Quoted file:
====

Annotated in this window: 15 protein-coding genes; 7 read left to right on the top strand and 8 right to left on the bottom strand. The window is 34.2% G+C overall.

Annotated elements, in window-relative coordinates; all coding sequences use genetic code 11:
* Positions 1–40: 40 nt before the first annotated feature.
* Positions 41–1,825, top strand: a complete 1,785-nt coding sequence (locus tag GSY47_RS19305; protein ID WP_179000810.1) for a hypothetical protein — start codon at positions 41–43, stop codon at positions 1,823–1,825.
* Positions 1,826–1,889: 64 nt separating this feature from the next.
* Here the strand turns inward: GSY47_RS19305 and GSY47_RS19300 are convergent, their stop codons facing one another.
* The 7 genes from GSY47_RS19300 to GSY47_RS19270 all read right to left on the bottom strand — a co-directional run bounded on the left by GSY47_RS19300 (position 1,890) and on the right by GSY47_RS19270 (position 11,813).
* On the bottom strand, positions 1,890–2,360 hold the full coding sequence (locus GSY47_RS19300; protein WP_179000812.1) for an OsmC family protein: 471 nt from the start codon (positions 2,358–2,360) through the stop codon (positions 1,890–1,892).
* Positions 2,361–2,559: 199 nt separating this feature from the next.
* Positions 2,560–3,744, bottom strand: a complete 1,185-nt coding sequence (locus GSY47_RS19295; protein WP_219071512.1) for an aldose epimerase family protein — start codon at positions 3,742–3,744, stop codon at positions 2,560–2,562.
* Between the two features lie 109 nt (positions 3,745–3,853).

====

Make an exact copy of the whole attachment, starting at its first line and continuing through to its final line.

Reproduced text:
Annotated in this window: 15 protein-coding genes; 7 read left to right on the top strand and 8 right to left on the bottom strand. The window is 34.2% G+C overall.

Annotated elements, in window-relative coordinates; all coding sequences use genetic code 11:
* Positions 1–40: 40 nt before the first annotated feature.
* Positions 41–1,825, top strand: a complete 1,785-nt coding sequence (locus tag GSY47_RS19305; protein ID WP_179000810.1) for a hypothetical protein — start codon at positions 41–43, stop codon at positions 1,823–1,825.
* Positions 1,826–1,889: 64 nt separating this feature from the next.
* Here the strand turns inward: GSY47_RS19305 and GSY47_RS19300 are convergent, their stop codons facing one another.
* The 7 genes from GSY47_RS19300 to GSY47_RS19270 all read right to left on the bottom strand — a co-directional run bounded on the left by GSY47_RS19300 (position 1,890) and on the right by GSY47_RS19270 (position 11,813).
* On the bottom strand, positions 1,890–2,360 hold the full coding sequence (locus GSY47_RS19300; protein WP_179000812.1) for an OsmC family protein: 471 nt from the start codon (positions 2,358–2,360) through the stop codon (positions 1,890–1,892).
* Positions 2,361–2,559: 199 nt separating this feature from the next.
* Positions 2,560–3,744, bottom strand: a complete 1,185-nt coding sequence (locus GSY47_RS19295; protein WP_219071512.1) for an aldose epimerase family protein — start codon at positions 3,742–3,744, stop codon at positions 2,560–2,562.
* Between the two features lie 109 nt (positions 3,745–3,853).